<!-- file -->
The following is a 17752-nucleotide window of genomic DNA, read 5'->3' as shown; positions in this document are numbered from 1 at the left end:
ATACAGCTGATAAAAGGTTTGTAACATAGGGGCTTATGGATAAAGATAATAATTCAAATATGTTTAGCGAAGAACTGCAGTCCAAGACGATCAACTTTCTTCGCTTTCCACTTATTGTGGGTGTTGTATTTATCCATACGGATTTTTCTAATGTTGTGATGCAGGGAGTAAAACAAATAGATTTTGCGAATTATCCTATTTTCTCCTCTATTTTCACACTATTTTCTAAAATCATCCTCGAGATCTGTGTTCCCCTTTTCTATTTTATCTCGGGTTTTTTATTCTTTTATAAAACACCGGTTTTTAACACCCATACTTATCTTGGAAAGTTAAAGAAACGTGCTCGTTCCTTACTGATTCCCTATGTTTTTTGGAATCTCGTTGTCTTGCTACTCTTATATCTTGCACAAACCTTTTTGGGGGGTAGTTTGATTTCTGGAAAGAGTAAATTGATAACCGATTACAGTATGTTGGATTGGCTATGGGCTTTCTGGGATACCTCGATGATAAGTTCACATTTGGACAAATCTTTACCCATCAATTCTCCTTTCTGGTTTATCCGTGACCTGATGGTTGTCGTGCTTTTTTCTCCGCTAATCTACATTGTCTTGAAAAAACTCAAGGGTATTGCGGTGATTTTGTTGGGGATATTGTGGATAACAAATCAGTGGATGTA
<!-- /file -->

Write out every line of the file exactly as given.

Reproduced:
The following is a 17752-nucleotide window of genomic DNA, read 5'->3' as shown; positions in this document are numbered from 1 at the left end:
ATACAGCTGATAAAAGGTTTGTAACATAGGGGCTTATGGATAAAGATAATAATTCAAATATGTTTAGCGAAGAACTGCAGTCCAAGACGATCAACTTTCTTCGCTTTCCACTTATTGTGGGTGTTGTATTTATCCATACGGATTTTTCTAATGTTGTGATGCAGGGAGTAAAACAAATAGATTTTGCGAATTATCCTATTTTCTCCTCTATTTTCACACTATTTTCTAAAATCATCCTCGAGATCTGTGTTCCCCTTTTCTATTTTATCTCGGGTTTTTTATTCTTTTATAAAACACCGGTTTTTAACACCCATACTTATCTTGGAAAGTTAAAGAAACGTGCTCGTTCCTTACTGATTCCCTATGTTTTTTGGAATCTCGTTGTCTTGCTACTCTTATATCTTGCACAAACCTTTTTGGGGGGTAGTTTGATTTCTGGAAAGAGTAAATTGATAACCGATTACAGTATGTTGGATTGGCTATGGGCTTTCTGGGATACCTCGATGATAAGTTCACATTTGGACAAATCTTTACCCATCAATTCTCCTTTCTGGTTTATCCGTGACCTGATGGTTGTCGTGCTTTTTTCTCCGCTAATCTACATTGTCTTGAAAAAACTCAAGGGTATTGCGGTGATTTTGTTGGGGATATTGTGGATAACAAATCAGTGGATGTA